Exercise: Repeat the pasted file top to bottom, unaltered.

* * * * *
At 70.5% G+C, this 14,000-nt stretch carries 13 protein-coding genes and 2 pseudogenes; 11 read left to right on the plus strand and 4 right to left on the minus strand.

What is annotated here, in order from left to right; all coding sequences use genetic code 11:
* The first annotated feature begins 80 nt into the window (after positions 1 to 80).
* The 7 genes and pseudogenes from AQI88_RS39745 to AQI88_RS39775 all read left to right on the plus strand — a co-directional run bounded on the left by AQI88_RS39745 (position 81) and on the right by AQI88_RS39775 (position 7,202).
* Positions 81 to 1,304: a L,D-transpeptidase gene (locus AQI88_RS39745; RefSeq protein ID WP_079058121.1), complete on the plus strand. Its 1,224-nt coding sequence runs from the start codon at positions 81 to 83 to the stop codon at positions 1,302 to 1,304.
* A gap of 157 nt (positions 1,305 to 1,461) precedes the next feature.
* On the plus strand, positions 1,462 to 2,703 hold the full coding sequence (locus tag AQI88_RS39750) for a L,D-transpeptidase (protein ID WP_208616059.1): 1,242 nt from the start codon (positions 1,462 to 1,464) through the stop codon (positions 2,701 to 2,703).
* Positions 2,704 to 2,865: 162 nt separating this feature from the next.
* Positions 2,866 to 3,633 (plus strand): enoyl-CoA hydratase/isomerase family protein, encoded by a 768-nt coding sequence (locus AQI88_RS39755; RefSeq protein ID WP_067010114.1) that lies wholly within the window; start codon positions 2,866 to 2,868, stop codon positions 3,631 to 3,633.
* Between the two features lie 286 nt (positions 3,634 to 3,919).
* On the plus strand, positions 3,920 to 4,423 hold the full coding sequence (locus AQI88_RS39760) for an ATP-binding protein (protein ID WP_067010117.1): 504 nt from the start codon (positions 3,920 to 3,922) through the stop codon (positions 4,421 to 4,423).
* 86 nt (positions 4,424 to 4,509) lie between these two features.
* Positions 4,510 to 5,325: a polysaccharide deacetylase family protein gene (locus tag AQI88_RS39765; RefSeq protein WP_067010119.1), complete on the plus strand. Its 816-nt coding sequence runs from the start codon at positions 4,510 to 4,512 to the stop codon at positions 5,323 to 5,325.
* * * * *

At 70.5% G+C, this 14,000-nt stretch carries 13 protein-coding genes and 2 pseudogenes; 11 read left to right on the plus strand and 4 right to left on the minus strand.

What is annotated here, in order from left to right; all coding sequences use genetic code 11:
* The first annotated feature begins 80 nt into the window (after positions 1 to 80).
* The 7 genes and pseudogenes from AQI88_RS39745 to AQI88_RS39775 all read left to right on the plus strand — a co-directional run bounded on the left by AQI88_RS39745 (position 81) and on the right by AQI88_RS39775 (position 7,202).
* Positions 81 to 1,304: a L,D-transpeptidase gene (locus AQI88_RS39745; RefSeq protein ID WP_079058121.1), complete on the plus strand. Its 1,224-nt coding sequence runs from the start codon at positions 81 to 83 to the stop codon at positions 1,302 to 1,304.
* A gap of 157 nt (positions 1,305 to 1,461) precedes the next feature.
* On the plus strand, positions 1,462 to 2,703 hold the full coding sequence (locus tag AQI88_RS39750) for a L,D-transpeptidase (protein ID WP_208616059.1): 1,242 nt from the start codon (positions 1,462 to 1,464) through the stop codon (positions 2,701 to 2,703).
* Positions 2,704 to 2,865: 162 nt separating this feature from the next.
* Positions 2,866 to 3,633 (plus strand): enoyl-CoA hydratase/isomerase family protein, encoded by a 768-nt coding sequence (locus AQI88_RS39755; RefSeq protein ID WP_067010114.1) that lies wholly within the window; start codon positions 2,866 to 2,868, stop codon positions 3,631 to 3,633.
* Between the two features lie 286 nt (positions 3,634 to 3,919).
* On the plus strand, positions 3,920 to 4,423 hold the full coding sequence (locus AQI88_RS39760) for an ATP-binding protein (protein ID WP_067010117.1): 504 nt from the start codon (positions 3,920 to 3,922) through the stop codon (positions 4,421 to 4,423).
* 86 nt (positions 4,424 to 4,509) lie between these two features.
* Positions 4,510 to 5,325: a polysaccharide deacetylase family protein gene (locus tag AQI88_RS39765; RefSeq protein WP_067010119.1), complete on the plus strand. Its 816-nt coding sequence runs from the start codon at positions 4,510 to 4,512 to the stop codon at positions 5,323 to 5,325.